It’s almost 2009 and millions of Americans are once again making resolutions to lose weight, get in shape and improve their overall health and wellness in the new year.
Unfortunately, 50 percent of the people that start an exercise program drop out within six months to a year, according to the U.S. Department of Health and Human Services.
A combination of too little physical activity and too many calories has resulted in a dramatic increase in the number of obese and overweight Americans, including children, putting them at risk for hypertension, Type 2 diabetes, coronary heart disease, stroke, osteoarthritis and even some cancers.
The Merrimack Valley YMCA has a prescription for achieving a healthier lifestyle while strengthening family and other relationships.
“Many of us want to achieve better health but end up discouraged,” said Elizabeth A. Covino, YMCA director of marketing/public relations. “An increasing population of ‘health seekers’ that want to be active and healthy continually start and stop the process, unable to sustain their commitment to health and wellness. It’s our experience that those who stay encouraged and are ultimately successful often enlist a family member or friend and join welcoming programs and activities that foster relationships and prove a constant encouragement to not only physical health but to strength of spirit, mind and family. Relationships make the YMCA health and fitness difference,” Covino said.
As a member of the nation’s oldest and largest community-based organization and one of its largest fitness program providers, the Merrimack Valley YMCA wants to help health seekers embrace their New Year’s resolutions in 2009 by offering some questions to ask when choosing a health and fitness program:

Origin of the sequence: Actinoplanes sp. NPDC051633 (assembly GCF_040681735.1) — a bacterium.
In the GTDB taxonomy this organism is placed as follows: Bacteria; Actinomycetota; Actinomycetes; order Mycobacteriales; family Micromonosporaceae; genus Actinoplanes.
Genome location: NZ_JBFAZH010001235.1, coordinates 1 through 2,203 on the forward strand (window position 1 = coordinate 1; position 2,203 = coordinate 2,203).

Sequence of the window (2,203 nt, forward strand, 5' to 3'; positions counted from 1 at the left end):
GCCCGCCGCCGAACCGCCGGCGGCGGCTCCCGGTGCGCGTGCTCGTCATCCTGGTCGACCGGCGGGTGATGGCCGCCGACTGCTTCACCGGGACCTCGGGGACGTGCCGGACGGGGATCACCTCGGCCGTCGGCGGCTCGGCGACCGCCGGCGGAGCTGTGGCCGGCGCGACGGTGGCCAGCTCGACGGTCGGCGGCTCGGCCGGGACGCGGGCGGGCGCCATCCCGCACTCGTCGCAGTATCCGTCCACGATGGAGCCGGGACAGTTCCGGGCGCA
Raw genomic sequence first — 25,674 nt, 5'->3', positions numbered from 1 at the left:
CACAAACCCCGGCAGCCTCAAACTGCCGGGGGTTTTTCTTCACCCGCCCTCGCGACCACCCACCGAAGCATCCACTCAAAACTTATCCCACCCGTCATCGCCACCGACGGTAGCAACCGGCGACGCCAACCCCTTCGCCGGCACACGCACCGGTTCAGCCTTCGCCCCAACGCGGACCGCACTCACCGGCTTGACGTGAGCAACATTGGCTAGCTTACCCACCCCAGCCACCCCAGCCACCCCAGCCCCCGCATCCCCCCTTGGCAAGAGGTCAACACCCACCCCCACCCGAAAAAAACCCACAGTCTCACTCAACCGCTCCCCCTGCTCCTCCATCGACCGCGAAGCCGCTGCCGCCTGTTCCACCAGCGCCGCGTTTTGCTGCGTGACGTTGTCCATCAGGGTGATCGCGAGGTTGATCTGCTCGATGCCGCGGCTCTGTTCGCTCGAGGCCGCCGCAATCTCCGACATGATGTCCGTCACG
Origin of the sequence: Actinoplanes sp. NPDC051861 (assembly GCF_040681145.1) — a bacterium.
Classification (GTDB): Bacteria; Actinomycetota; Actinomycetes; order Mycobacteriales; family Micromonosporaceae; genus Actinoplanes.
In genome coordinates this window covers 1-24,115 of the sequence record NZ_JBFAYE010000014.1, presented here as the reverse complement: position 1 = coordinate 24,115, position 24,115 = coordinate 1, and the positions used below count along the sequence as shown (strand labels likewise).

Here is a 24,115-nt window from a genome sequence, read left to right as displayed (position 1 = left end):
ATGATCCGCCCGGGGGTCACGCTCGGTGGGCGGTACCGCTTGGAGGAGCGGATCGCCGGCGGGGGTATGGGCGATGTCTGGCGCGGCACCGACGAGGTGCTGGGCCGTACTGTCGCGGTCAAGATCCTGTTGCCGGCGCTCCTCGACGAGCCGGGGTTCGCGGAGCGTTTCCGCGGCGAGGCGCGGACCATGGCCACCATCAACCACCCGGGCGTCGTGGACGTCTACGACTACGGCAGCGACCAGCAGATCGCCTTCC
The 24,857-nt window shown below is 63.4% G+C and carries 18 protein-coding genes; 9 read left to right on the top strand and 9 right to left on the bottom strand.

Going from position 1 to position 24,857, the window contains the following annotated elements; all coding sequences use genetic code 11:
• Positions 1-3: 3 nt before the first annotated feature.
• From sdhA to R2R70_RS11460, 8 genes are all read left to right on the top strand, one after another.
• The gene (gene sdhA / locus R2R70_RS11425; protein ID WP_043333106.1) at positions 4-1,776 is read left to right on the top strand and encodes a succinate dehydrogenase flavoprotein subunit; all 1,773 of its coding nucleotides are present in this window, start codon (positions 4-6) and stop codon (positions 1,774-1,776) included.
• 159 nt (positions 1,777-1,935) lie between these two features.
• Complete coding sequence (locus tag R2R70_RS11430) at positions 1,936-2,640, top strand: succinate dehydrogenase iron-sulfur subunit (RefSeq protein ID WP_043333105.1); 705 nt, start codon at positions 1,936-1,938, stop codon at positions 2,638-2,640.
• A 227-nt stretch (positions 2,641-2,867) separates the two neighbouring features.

* Is the facility located within 10-12 minutes of your home or office?
* Does the facility provide opportunities for the entire family to exercise together or offer child care and after-school or teen programs? Such services can be invaluable to parents in achieving their goals.
* Does the facility offers a sense of belonging and a comfortable, non-judgmental environment that caters to individual exercise capabilities?
* Will staff and fellow members encourage opportunities to interact and meet new friends or become involved in community events?
* Does staff provide expertise and support, not only in designing an exercise routine, but also in making an overall lifestyle change through classes that address issues such as improving time management, learning to cope with stress or developing healthier eating habits?
* Will staff members welcome you by your first name, and will they notice if you stop working out?
* Does the facility offer access to alternative locations for members that travel? Are these locations in the places you frequent?
Four years ago, YMCA of the USA announced YMCA Activate America, a 10-year initiative to unite the public and private sectors in strengthening the health of America’s children, families and communities with locally based strategies for healthy living, partnerships with corporate and public leaders, increased YMCA capacity to serve communities, and strengthened programs to educate and engage the public in healthy lifestyles as permanent enjoyable routines.
“Good health is more than a treadmill, stair-climber or ab-roller. It’s a lifestyle that incorporates good health in spirit, mind and body,” Covino said. “And the key to success is confidence and relationships that can turn resolutions into reality. Your YMCA is here to help.”
Established in 1880, the Merrimack Valley YMCA has three facilities: Andover/North Andover YMCA, 165 Haverhill Street, Andover; Lawrence YMCA, 40 Lawrence Street, Lawrence; and Methuen YMCA, 129 Haverhill Street, Methuen.
The YMCA also operates two residential camps — Camp Nokomis for Girls and Camp Lawrence for Boys, as well as Day Camp Otter in Salem, N. H.
For more information, check the website www.mvymca.org or stop by for a tour.